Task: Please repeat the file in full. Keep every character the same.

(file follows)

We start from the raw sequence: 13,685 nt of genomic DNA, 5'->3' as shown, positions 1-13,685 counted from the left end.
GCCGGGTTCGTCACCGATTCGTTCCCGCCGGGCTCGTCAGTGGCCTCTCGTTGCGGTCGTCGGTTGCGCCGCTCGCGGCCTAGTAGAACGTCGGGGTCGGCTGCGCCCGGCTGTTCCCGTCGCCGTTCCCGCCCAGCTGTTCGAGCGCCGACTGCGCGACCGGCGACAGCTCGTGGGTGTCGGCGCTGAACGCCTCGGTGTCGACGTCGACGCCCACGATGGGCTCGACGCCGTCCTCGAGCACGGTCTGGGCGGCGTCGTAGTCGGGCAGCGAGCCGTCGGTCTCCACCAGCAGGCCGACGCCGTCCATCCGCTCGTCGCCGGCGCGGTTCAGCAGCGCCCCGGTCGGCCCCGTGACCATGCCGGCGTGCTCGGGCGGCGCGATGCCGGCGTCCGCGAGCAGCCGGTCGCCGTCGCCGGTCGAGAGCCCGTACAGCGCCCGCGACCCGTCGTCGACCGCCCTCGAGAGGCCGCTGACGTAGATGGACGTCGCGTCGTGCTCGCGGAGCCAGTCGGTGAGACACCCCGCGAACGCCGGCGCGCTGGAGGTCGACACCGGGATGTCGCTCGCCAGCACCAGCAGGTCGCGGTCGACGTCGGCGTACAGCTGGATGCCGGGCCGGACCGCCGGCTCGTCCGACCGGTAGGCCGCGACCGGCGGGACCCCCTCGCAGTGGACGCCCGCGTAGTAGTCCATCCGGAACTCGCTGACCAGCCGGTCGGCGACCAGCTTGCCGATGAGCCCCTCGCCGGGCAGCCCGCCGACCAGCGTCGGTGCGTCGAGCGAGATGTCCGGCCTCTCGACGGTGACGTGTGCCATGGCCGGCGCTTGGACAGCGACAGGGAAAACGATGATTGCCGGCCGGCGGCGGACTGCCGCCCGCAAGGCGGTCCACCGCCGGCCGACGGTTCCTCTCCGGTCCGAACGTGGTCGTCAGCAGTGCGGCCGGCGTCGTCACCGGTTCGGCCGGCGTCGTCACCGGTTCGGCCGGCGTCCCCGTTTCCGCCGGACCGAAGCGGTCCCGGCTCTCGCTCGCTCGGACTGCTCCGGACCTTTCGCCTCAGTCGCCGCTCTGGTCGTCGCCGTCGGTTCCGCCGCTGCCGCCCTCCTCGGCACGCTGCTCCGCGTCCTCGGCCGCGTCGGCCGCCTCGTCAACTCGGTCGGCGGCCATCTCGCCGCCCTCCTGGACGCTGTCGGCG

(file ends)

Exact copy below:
We start from the raw sequence: 13,685 nt of genomic DNA, 5'->3' as shown, positions 1-13,685 counted from the left end.
GCCGGGTTCGTCACCGATTCGTTCCCGCCGGGCTCGTCAGTGGCCTCTCGTTGCGGTCGTCGGTTGCGCCGCTCGCGGCCTAGTAGAACGTCGGGGTCGGCTGCGCCCGGCTGTTCCCGTCGCCGTTCCCGCCCAGCTGTTCGAGCGCCGACTGCGCGACCGGCGACAGCTCGTGGGTGTCGGCGCTGAACGCCTCGGTGTCGACGTCGACGCCCACGATGGGCTCGACGCCGTCCTCGAGCACGGTCTGGGCGGCGTCGTAGTCGGGCAGCGAGCCGTCGGTCTCCACCAGCAGGCCGACGCCGTCCATCCGCTCGTCGCCGGCGCGGTTCAGCAGCGCCCCGGTCGGCCCCGTGACCATGCCGGCGTGCTCGGGCGGCGCGATGCCGGCGTCCGCGAGCAGCCGGTCGCCGTCGCCGGTCGAGAGCCCGTACAGCGCCCGCGACCCGTCGTCGACCGCCCTCGAGAGGCCGCTGACGTAGATGGACGTCGCGTCGTGCTCGCGGAGCCAGTCGGTGAGACACCCCGCGAACGCCGGCGCGCTGGAGGTCGACACCGGGATGTCGCTCGCCAGCACCAGCAGGTCGCGGTCGACGTCGGCGTACAGCTGGATGCCGGGCCGGACCGCCGGCTCGTCCGACCGGTAGGCCGCGACCGGCGGGACCCCCTCGCAGTGGACGCCCGCGTAGTAGTCCATCCGGAACTCGCTGACCAGCCGGTCGGCGACCAGCTTGCCGATGAGCCCCTCGCCGGGCAGCCCGCCGACCAGCGTCGGTGCGTCGAGCGAGATGTCCGGCCTCTCGACGGTGACGTGTGCCATGGCCGGCGCTTGGACAGCGACAGGGAAAACGATGATTGCCGGCCGGCGGCGGACTGCCGCCCGCAAGGCGGTCCACCGCCGGCCGACGGTTCCTCTCCGGTCCGAACGTGGTCGTCAGCAGTGCGGCCGGCGTCGTCACCGGTTCGGCCGGCGTCGTCACCGGTTCGGCCGGCGTCCCCGTTTCCGCCGGACCGAAGCGGTCCCGGCTCTCGCTCGCTCGGACTGCTCCGGACCTTTCGCCTCAGTCGCCGCTCTGGTCGTCGCCGTCGGTTCCGCCGCTGCCGCCCTCCTCGGCACGCTGCTCCGCGTCCTCGGCCGCGTCGGCCGCCTCGTCAACTCGGTCGGCGGCCATCTCGCCGCCCTCCTGGACGCTGTCGGCG